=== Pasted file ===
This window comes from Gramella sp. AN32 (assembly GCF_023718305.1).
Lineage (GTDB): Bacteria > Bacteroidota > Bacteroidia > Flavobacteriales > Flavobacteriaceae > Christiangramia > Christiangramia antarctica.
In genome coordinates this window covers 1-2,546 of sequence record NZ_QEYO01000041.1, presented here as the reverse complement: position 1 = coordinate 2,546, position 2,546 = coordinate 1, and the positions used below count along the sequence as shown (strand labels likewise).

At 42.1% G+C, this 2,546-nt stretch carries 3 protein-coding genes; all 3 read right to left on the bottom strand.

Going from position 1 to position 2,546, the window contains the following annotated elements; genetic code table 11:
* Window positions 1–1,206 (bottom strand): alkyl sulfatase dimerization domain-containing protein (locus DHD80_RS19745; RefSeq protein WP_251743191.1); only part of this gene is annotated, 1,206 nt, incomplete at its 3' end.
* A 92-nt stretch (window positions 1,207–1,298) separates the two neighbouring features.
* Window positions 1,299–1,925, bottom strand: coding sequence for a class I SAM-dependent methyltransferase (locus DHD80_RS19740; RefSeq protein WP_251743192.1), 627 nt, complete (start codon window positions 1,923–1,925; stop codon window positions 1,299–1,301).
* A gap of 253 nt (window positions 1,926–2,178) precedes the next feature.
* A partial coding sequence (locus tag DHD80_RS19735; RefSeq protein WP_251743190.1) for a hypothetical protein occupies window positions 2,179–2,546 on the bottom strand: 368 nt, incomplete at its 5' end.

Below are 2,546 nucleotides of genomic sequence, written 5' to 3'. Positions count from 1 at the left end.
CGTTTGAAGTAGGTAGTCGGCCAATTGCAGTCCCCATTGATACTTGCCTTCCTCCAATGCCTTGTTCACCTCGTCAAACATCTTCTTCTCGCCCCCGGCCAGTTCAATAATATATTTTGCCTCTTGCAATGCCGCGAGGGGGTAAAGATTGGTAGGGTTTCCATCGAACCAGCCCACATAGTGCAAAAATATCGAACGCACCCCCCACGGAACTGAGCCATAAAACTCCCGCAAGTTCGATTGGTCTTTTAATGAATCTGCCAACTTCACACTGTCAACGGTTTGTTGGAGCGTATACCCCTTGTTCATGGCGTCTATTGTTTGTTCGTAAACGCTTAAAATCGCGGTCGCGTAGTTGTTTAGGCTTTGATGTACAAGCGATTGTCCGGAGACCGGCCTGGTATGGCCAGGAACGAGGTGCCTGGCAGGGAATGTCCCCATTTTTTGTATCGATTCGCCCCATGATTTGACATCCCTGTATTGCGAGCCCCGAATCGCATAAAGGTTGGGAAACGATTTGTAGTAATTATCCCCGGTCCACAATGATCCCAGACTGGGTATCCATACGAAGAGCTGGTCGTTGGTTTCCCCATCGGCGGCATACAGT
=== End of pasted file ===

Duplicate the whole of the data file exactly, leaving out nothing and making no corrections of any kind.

This window comes from Gramella sp. AN32 (assembly GCF_023718305.1).
Lineage (GTDB): Bacteria > Bacteroidota > Bacteroidia > Flavobacteriales > Flavobacteriaceae > Christiangramia > Christiangramia antarctica.
In genome coordinates this window covers 1-2,546 of sequence record NZ_QEYO01000041.1, presented here as the reverse complement: position 1 = coordinate 2,546, position 2,546 = coordinate 1, and the positions used below count along the sequence as shown (strand labels likewise).

At 42.1% G+C, this 2,546-nt stretch carries 3 protein-coding genes; all 3 read right to left on the bottom strand.

Going from position 1 to position 2,546, the window contains the following annotated elements; genetic code table 11:
* Window positions 1–1,206 (bottom strand): alkyl sulfatase dimerization domain-containing protein (locus DHD80_RS19745; RefSeq protein WP_251743191.1); only part of this gene is annotated, 1,206 nt, incomplete at its 3' end.
* A 92-nt stretch (window positions 1,207–1,298) separates the two neighbouring features.
* Window positions 1,299–1,925, bottom strand: coding sequence for a class I SAM-dependent methyltransferase (locus DHD80_RS19740; RefSeq protein WP_251743192.1), 627 nt, complete (start codon window positions 1,923–1,925; stop codon window positions 1,299–1,301).
* A gap of 253 nt (window positions 1,926–2,178) precedes the next feature.
* A partial coding sequence (locus tag DHD80_RS19735; RefSeq protein WP_251743190.1) for a hypothetical protein occupies window positions 2,179–2,546 on the bottom strand: 368 nt, incomplete at its 5' end.

Below are 2,546 nucleotides of genomic sequence, written 5' to 3'. Positions count from 1 at the left end.
CGTTTGAAGTAGGTAGTCGGCCAATTGCAGTCCCCATTGATACTTGCCTTCCTCCAATGCCTTGTTCACCTCGTCAAACATCTTCTTCTCGCCCCCGGCCAGTTCAATAATATATTTTGCCTCTTGCAATGCCGCGAGGGGGTAAAGATTGGTAGGGTTTCCATCGAACCAGCCCACATAGTGCAAAAATATCGAACGCACCCCCCACGGAACTGAGCCATAAAACTCCCGCAAGTTCGATTGGTCTTTTAATGAATCTGCCAACTTCACACTGTCAACGGTTTGTTGGAGCGTATACCCCTTGTTCATGGCGTCTATTGTTTGTTCGTAAACGCTTAAAATCGCGGTCGCGTAGTTGTTTAGGCTTTGATGTACAAGCGATTGTCCGGAGACCGGCCTGGTATGGCCAGGAACGAGGTGCCTGGCAGGGAATGTCCCCATTTTTTGTATCGATTCGCCCCATGATTTGACATCCCTGTATTGCGAGCCCCGAATCGCATAAAGGTTGGGAAACGATTTGTAGTAATTATCCCCGGTCCACAATGATCCCAGACTGGGTATCCATACGAAGAGCTGGTCGTTGGTTTCCCCATCGGCGGCATACAGT